Written by: Holly Larson, MS, RDN
Can anti-inflammatory spices really help us to be healthier? Yes! Our habits in the kitchen – including the use of spices that reduce inflammation – can boost flavor while offering health benefits. Let’s find out how.
What is Inflammation?
Inflammation is a word we talk about a lot these days...but what is it, exactly?
Inflammation is the process of how our bodies defend each and every cell in our body after an injury or infection. Inflammation is the redness and swelling and mounting of our immune systems to keep ourselves safe. Inflammation is natural and normal in response to a short-term threat.
But, being on high alert for a long time is different. Chronic inflammation – the continued fight or flight response – is not normal and unfortunately, increases our risk for many chronic conditions and diseases. Chronic inflammation comes with a higher risk of diabetes, cancer, depression and anxiety (1).
Our modern western lifestyle increases risk of inflammation. These include:
- Too much highly-processed foods
- Chronic stress
- Not enough sleep
- Poor gut health
Regularly including spices that reduce inflammation offers protection against the deluge of inflammatory assaults of modern living. And a variety is best – we have many different mechanisms working tirelessly to keep our body safer. A variety of herbs and spices that reduce inflammation support different mechanisms.
What Herbs and Spices Reduce Inflammation?
Did you know that a lot of what gives herbs and spices their color, aroma and flavor are the same compounds that give them their anti-inflammatory superpowers?
By having a varied diet of fruits, vegetables and anti-inflammatory spices, you help to keep your body as healthy as possible by giving it the tools to take care of different health burdens as they arise.
Ready to learn about the best herbs for inflammation? Here are a few powerful examples.
Turmeric is a cheerful yellow root that is most often used dried and powdered, but can also be purchased fresh. It looks a little bit like ginger root. Turmeric is used in cooking around the world and is what gives curry its distinctive yellow color and flavor. The active component of turmeric is called curcumin and is well-researched as a powerful healer. Curcumin reduces inflammation and works best in partnership with the active ingredient of black pepper (2). Turmeric can be added to curries, rice, smoothies and is what gives golden milk lattes their sunny color. You can also enjoy the health benefits of turmeric in drinks like ZYN.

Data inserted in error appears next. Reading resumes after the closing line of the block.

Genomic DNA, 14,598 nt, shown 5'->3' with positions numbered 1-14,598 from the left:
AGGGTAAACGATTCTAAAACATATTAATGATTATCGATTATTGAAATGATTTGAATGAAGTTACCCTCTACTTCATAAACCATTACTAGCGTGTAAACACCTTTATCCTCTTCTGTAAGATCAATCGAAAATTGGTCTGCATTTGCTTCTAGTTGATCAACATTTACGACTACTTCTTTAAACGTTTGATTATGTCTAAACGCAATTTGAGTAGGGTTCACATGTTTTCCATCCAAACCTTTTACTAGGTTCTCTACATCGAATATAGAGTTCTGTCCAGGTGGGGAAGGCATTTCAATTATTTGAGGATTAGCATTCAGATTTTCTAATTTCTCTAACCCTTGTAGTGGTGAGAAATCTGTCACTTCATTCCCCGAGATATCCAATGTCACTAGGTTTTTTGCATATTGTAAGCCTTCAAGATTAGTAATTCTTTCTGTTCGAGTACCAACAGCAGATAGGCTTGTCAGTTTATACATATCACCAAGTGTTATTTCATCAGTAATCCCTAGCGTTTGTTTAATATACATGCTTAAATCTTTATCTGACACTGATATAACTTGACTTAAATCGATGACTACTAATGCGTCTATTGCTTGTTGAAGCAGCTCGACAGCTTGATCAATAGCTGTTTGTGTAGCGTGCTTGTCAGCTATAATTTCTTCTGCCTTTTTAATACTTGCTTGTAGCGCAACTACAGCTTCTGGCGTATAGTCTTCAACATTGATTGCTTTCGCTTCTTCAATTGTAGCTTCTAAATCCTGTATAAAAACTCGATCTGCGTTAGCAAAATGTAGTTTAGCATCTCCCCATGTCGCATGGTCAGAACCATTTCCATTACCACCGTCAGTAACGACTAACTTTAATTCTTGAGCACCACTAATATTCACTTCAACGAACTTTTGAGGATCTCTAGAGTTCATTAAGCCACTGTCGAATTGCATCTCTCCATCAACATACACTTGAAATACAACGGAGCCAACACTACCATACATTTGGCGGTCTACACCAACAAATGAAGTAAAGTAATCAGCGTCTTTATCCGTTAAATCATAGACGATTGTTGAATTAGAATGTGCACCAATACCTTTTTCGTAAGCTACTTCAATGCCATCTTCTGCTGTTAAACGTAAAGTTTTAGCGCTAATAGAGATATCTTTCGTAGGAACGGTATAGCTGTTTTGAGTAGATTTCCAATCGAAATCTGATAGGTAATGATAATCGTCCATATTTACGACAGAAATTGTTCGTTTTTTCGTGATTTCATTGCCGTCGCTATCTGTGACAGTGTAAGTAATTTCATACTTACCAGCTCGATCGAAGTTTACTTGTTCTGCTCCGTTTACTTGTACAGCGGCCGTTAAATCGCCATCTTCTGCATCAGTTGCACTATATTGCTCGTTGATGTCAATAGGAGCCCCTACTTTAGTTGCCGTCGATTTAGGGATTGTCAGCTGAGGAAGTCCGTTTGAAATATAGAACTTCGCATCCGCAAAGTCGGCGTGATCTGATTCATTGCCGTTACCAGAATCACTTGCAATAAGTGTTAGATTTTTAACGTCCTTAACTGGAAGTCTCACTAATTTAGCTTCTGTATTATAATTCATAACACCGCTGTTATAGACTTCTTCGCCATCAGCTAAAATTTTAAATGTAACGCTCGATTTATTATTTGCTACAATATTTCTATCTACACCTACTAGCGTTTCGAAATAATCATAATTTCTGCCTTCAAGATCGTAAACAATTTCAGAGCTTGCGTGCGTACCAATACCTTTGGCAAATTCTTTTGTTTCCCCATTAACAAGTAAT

Oregano is an herb that is used both fresh and dried and adds delicious flavor in both forms. Oregano has anti-inflammatory properties as well as antibacterial properties (3). Enjoy oregano in your scrambled eggs, as a boost to your salad dressings and as a flavor enhancer on your fish.
We may only think of cinnamon as part of desserts, but it is delicious in savory dishes as well as drinks and offers an anti-inflammation boost to boot (4). Add a generous sprinkle to your coffee for a flavor boost without sugar, blend cinnamon in with your banana and peanut butter to round out your smoothie, add generously to your oatmeal and even enjoy cinnamon in your Cincinnati style chili, pork dishes and curry.
You may add black pepper to your dishes without thinking about the health benefits. But in fact, black pepper is anti-inflammatory, too! In addition, black pepper also boosts the absorption of curcumin, from turmeric (5). Each time you break out the pepper grinder to season your meal before digging in, you’re giving yourself an anti-inflammatory boost.
Garlic may not repel vampires, but it will reduce your risk of chronic disease. Garlic reduces your risk of cancer and arthritis (6). When recipes call for a clove or two of garlic, feel free to add more. The flavor and health benefits only increase with each clove! If fresh garlic is a bit too strong for your palate, try roasting whole heads of garlic until they’re soft and sweet.
Safety with Anti-Inflammatory Spices
Herbs and spices have great potential for healing and reducing inflammation. In this article, I focused on using herbs and spices in recipes and drinks while cooking at home. Fresh is best. If your spice jars are dating back to the previous decade, it may be time to get some fresh new jars.
Take caution before using anti-inflammatory spices as supplements. There may be additional health benefits with a higher dose, but speak to your doctor, pharmacist or registered dietitian nutritionist to ensure safety with your current medications and medical history before starting new supplements.*These statements have not been evaluated by the Food and Drug Administration. The products are not intended to diagnose, treat, cure, or prevent any disease.
Holly Larson is a Registered Dietitian Nutritionist and is the owner of Holly Larson Writes LLC, a nutrition copywriting boutique for dietitians in private practice and wellness brands. Holly is the founder of The RD Blog Club, a writing community for RDNs to learn to write blogs effectively and consistently. In her free time, Holly loves to read, garden and hike with her bernedoodle, Teddy.